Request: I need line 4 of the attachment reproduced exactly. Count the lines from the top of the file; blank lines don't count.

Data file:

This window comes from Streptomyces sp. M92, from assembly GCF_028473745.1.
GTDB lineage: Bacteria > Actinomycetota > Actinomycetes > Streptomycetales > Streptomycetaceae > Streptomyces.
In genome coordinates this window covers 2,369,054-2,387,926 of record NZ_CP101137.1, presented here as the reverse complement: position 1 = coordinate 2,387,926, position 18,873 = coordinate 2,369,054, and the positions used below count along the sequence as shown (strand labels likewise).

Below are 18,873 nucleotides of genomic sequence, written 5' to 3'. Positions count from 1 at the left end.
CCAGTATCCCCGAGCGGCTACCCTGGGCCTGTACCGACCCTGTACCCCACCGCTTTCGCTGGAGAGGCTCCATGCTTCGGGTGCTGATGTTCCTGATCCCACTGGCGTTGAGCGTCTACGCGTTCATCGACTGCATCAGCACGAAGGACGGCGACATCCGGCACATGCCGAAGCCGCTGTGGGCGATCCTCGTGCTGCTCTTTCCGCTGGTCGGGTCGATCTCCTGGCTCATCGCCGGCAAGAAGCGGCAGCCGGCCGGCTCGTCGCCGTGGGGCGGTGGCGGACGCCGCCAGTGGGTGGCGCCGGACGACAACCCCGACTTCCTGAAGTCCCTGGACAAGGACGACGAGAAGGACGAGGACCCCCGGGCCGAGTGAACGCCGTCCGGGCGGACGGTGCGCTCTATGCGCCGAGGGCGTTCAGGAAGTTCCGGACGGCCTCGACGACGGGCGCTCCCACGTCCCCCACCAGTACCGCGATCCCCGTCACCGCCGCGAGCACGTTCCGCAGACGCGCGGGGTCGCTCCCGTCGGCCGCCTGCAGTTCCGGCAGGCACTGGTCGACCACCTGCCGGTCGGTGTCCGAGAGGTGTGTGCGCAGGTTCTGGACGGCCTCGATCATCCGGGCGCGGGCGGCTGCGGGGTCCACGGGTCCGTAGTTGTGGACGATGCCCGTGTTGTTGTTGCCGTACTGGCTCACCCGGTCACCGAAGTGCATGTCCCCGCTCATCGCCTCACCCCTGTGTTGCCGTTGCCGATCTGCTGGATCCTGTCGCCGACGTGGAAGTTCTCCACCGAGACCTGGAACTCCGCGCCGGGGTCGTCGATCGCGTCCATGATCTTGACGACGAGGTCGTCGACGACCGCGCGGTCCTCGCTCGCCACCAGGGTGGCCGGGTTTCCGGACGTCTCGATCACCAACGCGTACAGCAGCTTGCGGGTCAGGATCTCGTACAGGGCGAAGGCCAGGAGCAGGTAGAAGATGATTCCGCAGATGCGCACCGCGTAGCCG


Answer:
Below are 18,873 nucleotides of genomic sequence, written 5' to 3'. Positions count from 1 at the left end.